Sunday

AUGUST 21ST

HAPPY BIRTHDAY COUNT BASIE!!



BIRTHDAYS




I don't dig that Two Beat Jive the New Orleans cats play because my boys and 
I have to have four heavy beats to a bar, and NO Cheatin'.
--Count Basie.
1904
William "Count" Basie
Leader/piano
b. Red Bank, NJ, USA.
d. April 26, 1984, Hollywood, CA, USA.
né: William Basie.
He learned the piano from his mother and the organ from Fats Waller. At one time he was a theater organist at a Kansas City theater (1927). Wound up working in Benny Moten's Kansas City Orchestra; finally took over leadership of the band upon Moten's demise.
Count Basie - Throughout his career the name of Count Basie was synonymous with swing. Basie, whose influence remains huge over a decade after his death, not only led two of the finest jazz orchestras ever but he redefined the role of the piano in the rhythm section.
Basie pared down his style drastically, eliminating the oom-pah timekeeping function of his left hand. With bassist Walter Page, rhythm guitarist Freddie Green and drummer Jo Jones filling in the spaces, Count stuck to simple phrases that were strategically placed to add momentum to the ensembles and he unwittingly acted as a transitional figure towards the bop of Bud Powell.
1919
Savannah Churchill, Singer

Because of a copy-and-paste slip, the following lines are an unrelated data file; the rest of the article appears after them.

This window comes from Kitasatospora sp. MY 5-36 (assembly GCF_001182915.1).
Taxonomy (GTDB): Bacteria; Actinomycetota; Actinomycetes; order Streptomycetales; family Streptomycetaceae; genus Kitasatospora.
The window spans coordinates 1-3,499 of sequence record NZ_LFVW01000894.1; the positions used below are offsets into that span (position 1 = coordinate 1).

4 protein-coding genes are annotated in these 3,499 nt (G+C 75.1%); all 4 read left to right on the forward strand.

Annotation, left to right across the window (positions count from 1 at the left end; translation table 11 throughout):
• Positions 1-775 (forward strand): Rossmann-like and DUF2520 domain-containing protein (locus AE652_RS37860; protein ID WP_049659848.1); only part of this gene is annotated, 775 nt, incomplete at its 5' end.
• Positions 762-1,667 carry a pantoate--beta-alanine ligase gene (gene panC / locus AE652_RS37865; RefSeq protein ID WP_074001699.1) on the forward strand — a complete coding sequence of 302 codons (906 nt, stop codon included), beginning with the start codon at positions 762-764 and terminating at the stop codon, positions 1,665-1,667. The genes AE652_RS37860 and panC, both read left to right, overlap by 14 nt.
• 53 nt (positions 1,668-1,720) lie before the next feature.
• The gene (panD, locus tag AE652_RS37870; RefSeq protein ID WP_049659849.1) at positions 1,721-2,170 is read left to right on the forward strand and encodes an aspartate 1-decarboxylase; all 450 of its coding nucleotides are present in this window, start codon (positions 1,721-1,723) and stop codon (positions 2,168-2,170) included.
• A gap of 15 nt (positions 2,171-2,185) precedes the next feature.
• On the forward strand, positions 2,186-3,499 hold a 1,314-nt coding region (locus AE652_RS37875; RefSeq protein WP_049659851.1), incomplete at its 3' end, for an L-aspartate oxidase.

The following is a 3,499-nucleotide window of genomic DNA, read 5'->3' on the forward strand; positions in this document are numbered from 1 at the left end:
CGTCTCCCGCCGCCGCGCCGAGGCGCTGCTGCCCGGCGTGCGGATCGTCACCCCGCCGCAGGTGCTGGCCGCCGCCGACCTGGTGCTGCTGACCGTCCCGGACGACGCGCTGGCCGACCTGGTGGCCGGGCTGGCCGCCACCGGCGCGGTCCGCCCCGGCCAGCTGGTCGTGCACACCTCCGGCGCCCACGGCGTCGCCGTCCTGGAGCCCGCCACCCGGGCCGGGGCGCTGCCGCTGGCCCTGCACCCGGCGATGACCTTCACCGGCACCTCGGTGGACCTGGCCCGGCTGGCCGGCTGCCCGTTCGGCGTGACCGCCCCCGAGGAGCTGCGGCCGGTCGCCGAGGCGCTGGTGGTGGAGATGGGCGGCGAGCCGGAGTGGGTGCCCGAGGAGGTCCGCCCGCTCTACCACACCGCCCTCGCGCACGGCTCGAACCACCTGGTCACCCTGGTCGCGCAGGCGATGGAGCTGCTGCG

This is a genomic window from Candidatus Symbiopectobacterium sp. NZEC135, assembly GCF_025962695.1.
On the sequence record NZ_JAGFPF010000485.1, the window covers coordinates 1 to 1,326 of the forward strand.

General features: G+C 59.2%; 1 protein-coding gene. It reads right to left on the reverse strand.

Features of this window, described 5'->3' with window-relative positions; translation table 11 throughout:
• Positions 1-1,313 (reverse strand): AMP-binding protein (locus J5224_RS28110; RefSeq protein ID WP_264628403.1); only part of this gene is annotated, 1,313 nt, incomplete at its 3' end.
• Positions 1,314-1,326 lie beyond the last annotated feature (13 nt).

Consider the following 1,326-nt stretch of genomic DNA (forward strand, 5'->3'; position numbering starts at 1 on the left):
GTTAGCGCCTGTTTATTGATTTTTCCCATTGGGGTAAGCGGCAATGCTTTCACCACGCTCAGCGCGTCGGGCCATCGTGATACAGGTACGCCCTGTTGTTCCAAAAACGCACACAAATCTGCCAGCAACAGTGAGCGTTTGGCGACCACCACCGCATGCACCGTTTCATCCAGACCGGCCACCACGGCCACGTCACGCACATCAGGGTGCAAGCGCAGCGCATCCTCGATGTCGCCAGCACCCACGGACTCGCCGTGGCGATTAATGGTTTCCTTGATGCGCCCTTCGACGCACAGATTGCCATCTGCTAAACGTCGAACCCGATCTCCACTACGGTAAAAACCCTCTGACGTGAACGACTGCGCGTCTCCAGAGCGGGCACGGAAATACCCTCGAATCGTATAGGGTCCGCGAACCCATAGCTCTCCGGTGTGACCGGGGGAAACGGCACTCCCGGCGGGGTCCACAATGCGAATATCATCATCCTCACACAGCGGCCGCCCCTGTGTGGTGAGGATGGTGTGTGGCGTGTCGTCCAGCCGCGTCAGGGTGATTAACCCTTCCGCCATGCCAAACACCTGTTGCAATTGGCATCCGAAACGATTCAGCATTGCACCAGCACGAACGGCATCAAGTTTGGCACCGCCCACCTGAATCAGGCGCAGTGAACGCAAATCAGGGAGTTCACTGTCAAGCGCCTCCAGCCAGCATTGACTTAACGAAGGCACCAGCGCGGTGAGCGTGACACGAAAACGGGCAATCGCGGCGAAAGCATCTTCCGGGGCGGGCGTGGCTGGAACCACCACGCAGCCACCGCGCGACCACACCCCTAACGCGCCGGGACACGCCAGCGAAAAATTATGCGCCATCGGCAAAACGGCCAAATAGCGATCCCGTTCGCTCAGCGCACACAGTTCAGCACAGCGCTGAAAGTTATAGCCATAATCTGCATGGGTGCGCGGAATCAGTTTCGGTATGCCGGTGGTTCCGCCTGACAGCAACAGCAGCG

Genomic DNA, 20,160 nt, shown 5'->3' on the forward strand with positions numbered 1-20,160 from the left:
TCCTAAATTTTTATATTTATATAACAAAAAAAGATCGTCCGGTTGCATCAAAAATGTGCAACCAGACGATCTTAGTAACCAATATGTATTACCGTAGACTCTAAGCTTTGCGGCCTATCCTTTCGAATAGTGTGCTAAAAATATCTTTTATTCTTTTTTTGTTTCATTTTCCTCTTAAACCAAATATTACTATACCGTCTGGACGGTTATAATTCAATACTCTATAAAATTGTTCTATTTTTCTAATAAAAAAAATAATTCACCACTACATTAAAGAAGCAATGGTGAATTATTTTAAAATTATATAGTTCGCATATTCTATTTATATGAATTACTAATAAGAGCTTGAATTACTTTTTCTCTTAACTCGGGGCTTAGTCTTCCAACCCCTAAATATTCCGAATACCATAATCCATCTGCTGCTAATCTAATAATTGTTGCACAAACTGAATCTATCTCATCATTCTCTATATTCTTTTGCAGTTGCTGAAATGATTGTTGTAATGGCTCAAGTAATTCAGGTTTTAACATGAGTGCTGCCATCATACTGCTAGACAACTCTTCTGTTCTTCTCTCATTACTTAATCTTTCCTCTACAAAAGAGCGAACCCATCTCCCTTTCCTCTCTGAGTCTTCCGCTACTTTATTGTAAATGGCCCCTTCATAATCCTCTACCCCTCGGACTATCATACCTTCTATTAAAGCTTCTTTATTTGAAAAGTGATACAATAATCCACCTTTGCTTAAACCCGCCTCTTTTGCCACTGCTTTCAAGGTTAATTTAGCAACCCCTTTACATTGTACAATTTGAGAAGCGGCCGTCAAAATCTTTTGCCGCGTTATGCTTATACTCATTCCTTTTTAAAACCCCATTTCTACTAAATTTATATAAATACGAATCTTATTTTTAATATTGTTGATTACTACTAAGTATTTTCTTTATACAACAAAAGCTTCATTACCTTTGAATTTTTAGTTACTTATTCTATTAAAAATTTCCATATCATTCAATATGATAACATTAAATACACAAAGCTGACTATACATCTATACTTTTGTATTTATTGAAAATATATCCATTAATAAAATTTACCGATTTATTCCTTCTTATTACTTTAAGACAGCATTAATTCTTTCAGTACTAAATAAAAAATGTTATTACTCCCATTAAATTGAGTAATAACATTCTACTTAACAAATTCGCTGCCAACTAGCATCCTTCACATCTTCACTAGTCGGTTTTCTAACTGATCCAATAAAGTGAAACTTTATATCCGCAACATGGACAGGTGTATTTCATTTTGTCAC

New Orleans, LA, USA.
d. 1974 Savannah Churchill (nee Valentine) was born in Colfax, LA, August 21, 1920, but raised in Brooklyn, NY. The Creole beauty with the luxurious pipes enjoyed a happy life before and during her 30 plus years in the music career, but tragedies marred her entry and exit from the music business. She scored a number one hit in 1947 with "I Want to Be Loved (But Only by You)," it stayed on the charts for eight weeks; like most singers from the '40s/early '50s she's a forgotten soul deserving of recognition. 
~ Andrew Hamilton 

1895
Benny Davis, composer
b. New York, NY, USA.
d. Dec. 20, 1979, Miami, FL, USA.
A vaudeville performer barely into his teens, lyricist Benny Davis composed hundreds of songs during the heyday of Tin Pan Alley. Though only "Baby Face" became a worldwide standard, hits like "Don't Break the Heart That Loves You," "There Goes My Heart," and "With These Hands" were covered many times by important vocalists up to the mid-'60s. Born in New York City in 1895, Davis was on the vaudeville circuit before 1910 and later toured as Blossom Seeley's accompanist. He began composing songs along the way and wrote several successful songs during the early '20s before his biggest success, "Baby Face," in 1926.